From the tractor
by Agriculture Commissioner Steve Troxler
As many of our readers know, we have been actively involved in efforts to promote and raise awareness of North Carolina products in grocery stores, in restaurants and at farmers markets through the Got to Be NC campaign.
This started as a grass-roots campaign five years ago and has now grown into a nationally recognized marketing campaign thanks to the continued support of the N.C. General Assembly.
In addition, thanks to grants from the GoldenLEAF Foundation and the N.C. Tobacco Trust Fund Commission, we have updated and expanded the NCFarmFresh.com website, which helps consumers easily find local farms or local products in their area.
The timing of these efforts could not have been any better because we have been working to raise awareness at the same time consumer interest in locally grown food has been on a fast rise. I see it is kind of like adding lighter fluid to the grill. Things heat up much more quickly.
Selling commodities direct to consumers is a win for growers, for consumers and for North Carolina’s economy. Growers can capture a retail price for their fruit, vegetables, cheeses and meats compared to a wholesale price, and consumers get a product that often has been harvested that day. And the economy gets a boost from the success of these small businesses.
The Center for Environmental Farming Systems has recently launched a consumer campaign that marries well with our Got to Be NC efforts. The “10% Campaign,” is designed to encourage North Carolina consumers to spend 10 percent of their food dollars to support local food producers, related businesses and communities.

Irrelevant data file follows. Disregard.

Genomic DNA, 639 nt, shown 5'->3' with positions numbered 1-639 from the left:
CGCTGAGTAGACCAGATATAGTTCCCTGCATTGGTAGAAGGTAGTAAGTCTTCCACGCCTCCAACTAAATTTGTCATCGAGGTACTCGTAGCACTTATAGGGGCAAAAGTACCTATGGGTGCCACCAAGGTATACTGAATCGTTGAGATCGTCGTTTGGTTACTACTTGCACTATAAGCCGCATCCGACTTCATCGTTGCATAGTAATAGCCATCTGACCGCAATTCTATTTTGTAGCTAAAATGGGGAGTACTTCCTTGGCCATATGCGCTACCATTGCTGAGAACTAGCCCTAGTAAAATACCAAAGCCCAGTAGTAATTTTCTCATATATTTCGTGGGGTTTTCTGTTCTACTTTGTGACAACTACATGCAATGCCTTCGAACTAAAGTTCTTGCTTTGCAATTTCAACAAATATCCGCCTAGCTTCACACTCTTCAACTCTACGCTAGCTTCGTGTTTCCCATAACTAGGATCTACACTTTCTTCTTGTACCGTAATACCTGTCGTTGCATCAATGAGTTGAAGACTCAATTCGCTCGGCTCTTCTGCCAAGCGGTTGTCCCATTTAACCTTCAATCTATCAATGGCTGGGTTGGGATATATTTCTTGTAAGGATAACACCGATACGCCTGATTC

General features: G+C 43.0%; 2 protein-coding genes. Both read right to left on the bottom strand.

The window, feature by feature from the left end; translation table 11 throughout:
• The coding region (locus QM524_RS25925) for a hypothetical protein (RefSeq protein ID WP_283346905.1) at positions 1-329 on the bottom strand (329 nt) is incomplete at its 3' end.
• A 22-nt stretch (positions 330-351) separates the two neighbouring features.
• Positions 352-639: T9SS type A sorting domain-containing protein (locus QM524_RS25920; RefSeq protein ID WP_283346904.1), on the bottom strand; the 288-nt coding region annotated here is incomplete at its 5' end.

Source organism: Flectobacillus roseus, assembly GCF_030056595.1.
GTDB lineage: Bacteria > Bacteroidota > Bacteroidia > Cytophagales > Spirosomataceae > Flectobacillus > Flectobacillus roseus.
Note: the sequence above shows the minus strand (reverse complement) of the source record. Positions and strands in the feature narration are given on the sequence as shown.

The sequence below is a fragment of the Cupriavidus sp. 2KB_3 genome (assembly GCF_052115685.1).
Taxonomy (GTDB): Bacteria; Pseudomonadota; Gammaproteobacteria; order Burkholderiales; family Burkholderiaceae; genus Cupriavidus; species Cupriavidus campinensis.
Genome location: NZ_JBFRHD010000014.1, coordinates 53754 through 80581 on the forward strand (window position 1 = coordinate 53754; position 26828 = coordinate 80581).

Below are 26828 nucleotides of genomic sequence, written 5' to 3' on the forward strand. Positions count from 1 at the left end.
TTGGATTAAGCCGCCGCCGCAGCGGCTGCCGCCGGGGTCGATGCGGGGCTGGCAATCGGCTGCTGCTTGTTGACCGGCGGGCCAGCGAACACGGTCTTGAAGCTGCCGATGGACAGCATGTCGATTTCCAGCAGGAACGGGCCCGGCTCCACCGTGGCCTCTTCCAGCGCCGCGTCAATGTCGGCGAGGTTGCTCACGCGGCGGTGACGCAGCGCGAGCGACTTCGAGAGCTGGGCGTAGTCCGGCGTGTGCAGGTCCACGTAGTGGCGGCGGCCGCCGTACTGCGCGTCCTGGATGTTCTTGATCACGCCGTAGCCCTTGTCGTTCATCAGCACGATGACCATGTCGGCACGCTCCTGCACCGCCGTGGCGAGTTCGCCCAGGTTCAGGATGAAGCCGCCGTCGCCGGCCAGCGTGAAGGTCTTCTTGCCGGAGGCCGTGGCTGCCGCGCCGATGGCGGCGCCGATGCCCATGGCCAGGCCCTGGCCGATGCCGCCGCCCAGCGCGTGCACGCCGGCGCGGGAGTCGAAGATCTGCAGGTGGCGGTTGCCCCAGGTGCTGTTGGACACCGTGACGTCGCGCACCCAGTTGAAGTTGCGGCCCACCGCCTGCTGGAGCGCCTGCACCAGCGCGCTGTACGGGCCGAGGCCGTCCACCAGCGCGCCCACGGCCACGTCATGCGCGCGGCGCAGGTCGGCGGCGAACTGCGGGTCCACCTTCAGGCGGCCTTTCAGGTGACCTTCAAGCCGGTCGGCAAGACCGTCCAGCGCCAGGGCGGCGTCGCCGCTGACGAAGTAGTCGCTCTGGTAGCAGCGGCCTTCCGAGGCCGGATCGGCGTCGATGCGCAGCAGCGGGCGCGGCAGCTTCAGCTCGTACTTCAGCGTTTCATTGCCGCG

I think this is a great idea and I hope consumers embrace it. Setting a goal encourages people to be more aware of their food buying habits and how we can each make a difference in our community by supporting local businesses.
According to information from CEFS, North Carolinians spend about $35 billion annually on food. So directing just 10 percent of our food spending to buying local products, would add up to about $3.5 billion. That would be a significant investment in our local economy, not to mention the added trickle-down effect those dollars would achieve in a community.
Ten percent is certainly an achievable goal. I want to challenge our readers to join in this effort. You can go online at www.NC10percent.com and sign up for the program or learn more about it. As of press time, there were less than 1,000 people signed up for the “10% Campaign.” Let’s add some lighter fuel to the grill and get those numbers up!
As a point of clarification of last month’s column, I inadvertently left out the name of the restaurant where we hosted U.S. Trade Ambassador Ron Kirk and his staff for a meeting on trade issues. It was held at Marvin’s Fresh Farmhouse Restaurant in Mount Pleasant.
The restaurant is owned by Marvin Bost and features locally grown food, and the décor even includes the Got to Be NC logos. We are fortunate to have many restaurants in North Carolina, such as Marvin’s Fresh Farmhouse, that are making local products the stars on the menu. Thanks to all of them for keeping it local.